BANGKOK (Reuters) - Militants in Thailand's deep south are using Islamic schools to recruit fighters for an armed ethno-nationalist struggle against the Thai state, according to a report released on Monday.
In a 20-page study, the International Crisis Group (ICG) said the near-daily attacks in Narathiwat, Yala and Pattani provinces were part of a separatist struggle that had no links to radical Islamist groups or a global jihadi movement.
Nearly 3,500 people have been killed since 2004 in the region bordering Malaysia, which was an independent Malay Muslim sultanate until annexed by Buddhist Thailand a century ago.
"The classroom is the point of first contact," the report said.
"Recruiters invite those who seem promising devout Muslims of good character who are moved by a history of oppression, mistreatment and the idea of armed jihad to join extracurricular indoctrination programmes in mosques or disguised as football training."
The ICG study was compiled over 16 months and its release comes after an escalation of violence that has seen 38 people killed and more than 60 wounded in the past two weeks, among them soldiers, police, Buddhist monks and praying Muslims.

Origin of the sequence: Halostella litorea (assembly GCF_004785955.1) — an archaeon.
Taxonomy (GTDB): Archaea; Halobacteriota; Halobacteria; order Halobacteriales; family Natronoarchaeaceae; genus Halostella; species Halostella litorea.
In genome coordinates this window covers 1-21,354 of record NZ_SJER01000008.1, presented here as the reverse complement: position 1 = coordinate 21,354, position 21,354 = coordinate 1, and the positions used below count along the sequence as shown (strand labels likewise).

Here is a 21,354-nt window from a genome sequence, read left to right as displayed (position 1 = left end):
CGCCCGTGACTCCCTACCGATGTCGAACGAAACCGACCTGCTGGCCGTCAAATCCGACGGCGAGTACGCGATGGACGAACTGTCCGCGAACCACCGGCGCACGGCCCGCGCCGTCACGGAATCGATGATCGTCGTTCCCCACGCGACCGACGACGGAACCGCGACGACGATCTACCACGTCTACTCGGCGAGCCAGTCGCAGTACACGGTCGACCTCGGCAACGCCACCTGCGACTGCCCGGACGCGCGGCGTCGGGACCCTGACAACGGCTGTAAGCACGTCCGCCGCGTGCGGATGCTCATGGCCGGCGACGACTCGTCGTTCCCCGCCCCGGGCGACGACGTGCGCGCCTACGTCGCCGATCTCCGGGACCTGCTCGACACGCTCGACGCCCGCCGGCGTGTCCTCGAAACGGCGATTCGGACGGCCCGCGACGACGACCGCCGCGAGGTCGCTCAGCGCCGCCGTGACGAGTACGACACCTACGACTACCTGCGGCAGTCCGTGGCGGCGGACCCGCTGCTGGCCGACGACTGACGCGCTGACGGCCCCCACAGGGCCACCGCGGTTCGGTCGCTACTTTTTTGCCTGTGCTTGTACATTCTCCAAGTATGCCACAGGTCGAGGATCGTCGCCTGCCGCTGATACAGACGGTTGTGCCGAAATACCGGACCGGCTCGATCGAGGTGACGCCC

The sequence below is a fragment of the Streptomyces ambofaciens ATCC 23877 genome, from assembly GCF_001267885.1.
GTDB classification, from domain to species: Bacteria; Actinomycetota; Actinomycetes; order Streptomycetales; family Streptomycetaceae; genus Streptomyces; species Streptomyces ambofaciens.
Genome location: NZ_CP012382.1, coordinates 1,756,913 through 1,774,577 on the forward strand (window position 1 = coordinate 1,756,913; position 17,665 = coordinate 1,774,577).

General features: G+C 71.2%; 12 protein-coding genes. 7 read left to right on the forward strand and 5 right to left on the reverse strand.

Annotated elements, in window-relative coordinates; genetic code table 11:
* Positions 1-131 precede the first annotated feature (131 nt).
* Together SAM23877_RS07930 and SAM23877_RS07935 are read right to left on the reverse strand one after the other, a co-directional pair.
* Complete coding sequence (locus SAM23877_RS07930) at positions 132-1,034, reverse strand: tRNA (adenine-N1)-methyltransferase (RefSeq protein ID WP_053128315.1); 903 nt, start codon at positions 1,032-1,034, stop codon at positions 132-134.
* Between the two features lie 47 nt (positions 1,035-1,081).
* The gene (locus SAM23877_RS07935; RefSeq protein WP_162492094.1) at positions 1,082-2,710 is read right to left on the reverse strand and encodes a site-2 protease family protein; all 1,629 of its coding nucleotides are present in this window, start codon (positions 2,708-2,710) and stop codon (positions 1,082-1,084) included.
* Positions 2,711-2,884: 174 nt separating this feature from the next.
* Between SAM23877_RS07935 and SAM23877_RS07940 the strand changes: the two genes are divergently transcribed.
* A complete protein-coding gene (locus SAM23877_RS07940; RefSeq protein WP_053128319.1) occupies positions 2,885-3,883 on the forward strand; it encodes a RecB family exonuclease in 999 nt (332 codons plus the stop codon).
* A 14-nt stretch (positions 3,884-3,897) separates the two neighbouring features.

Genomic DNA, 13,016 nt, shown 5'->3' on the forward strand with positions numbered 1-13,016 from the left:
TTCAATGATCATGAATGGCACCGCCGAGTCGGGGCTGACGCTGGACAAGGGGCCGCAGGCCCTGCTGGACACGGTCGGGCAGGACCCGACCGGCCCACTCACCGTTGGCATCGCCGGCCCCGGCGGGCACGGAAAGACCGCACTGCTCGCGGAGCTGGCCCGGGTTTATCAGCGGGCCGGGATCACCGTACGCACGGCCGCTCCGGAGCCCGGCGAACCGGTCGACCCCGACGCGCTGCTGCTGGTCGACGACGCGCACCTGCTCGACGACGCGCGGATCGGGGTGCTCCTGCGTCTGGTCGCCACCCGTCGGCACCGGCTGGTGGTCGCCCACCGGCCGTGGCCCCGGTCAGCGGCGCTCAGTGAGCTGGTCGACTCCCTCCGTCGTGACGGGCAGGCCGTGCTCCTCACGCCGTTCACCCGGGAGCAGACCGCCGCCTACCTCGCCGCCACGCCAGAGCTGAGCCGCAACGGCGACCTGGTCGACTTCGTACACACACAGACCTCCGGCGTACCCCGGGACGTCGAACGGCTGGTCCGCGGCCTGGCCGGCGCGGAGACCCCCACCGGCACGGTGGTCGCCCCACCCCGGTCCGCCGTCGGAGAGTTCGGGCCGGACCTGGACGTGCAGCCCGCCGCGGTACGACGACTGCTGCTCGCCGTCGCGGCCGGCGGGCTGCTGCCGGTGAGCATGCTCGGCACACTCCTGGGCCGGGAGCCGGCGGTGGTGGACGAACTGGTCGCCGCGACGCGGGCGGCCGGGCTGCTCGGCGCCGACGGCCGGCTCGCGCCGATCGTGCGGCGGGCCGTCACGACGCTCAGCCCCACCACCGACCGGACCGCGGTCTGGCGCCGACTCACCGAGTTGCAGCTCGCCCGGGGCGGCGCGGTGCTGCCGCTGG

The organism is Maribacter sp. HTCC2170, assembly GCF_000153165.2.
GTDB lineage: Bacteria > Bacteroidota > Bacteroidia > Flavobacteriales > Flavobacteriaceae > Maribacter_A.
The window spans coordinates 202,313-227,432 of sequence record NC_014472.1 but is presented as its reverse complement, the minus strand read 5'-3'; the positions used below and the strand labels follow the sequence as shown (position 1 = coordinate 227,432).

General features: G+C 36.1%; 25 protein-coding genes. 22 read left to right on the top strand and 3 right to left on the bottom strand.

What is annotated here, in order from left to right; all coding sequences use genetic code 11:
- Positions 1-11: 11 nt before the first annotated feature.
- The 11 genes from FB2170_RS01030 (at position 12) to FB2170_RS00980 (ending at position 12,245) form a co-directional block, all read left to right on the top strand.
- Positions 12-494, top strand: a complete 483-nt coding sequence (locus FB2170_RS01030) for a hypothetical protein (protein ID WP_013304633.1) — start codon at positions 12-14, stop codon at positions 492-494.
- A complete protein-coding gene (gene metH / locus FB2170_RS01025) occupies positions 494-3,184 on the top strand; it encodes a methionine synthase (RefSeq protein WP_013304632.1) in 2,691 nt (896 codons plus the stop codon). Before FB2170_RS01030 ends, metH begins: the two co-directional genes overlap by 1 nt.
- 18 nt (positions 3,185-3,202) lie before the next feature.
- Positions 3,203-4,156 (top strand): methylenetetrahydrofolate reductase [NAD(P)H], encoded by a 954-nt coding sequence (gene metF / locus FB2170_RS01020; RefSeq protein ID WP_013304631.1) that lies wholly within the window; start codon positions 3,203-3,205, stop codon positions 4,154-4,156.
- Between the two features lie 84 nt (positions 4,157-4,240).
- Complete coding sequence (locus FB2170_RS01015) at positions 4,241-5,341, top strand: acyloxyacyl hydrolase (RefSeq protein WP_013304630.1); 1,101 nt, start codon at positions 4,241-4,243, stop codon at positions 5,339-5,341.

The report said the rebel movement was a fight to protect the identity of the region's ethnic Malay Muslims, and human rights abuses by security forces had "fuelled secessionist fervour."
"(Islamic schools) are central to the maintenance of Malay Muslim identity and many students are receptive to the call to take up arms against the state," ICG said.
"This is not a struggle in solidarity with global jihad, rather an ethno-nationalist insurgency ... aimed at reclaiming what was once the independent sultanate of Patani."
The report said rebel movements relied heavily on teachers to recruit young fighters, who would swear an oath of commitment and secrecy before joining a clandestine, multi-cell network whose leadership has never been revealed.
It said the central government's reluctance to work towards a solution at the local level was exacerbating the problem and it should avoid "quick fixes to what is a highly complex conflict."
"Changing these policies is essential as the government tries to respond to the insurgents' grievances in order to bring long-lasting peace to the region," ICG said.
Reporting by Martin Petty; Editing by Alan Raybould and Dean Yates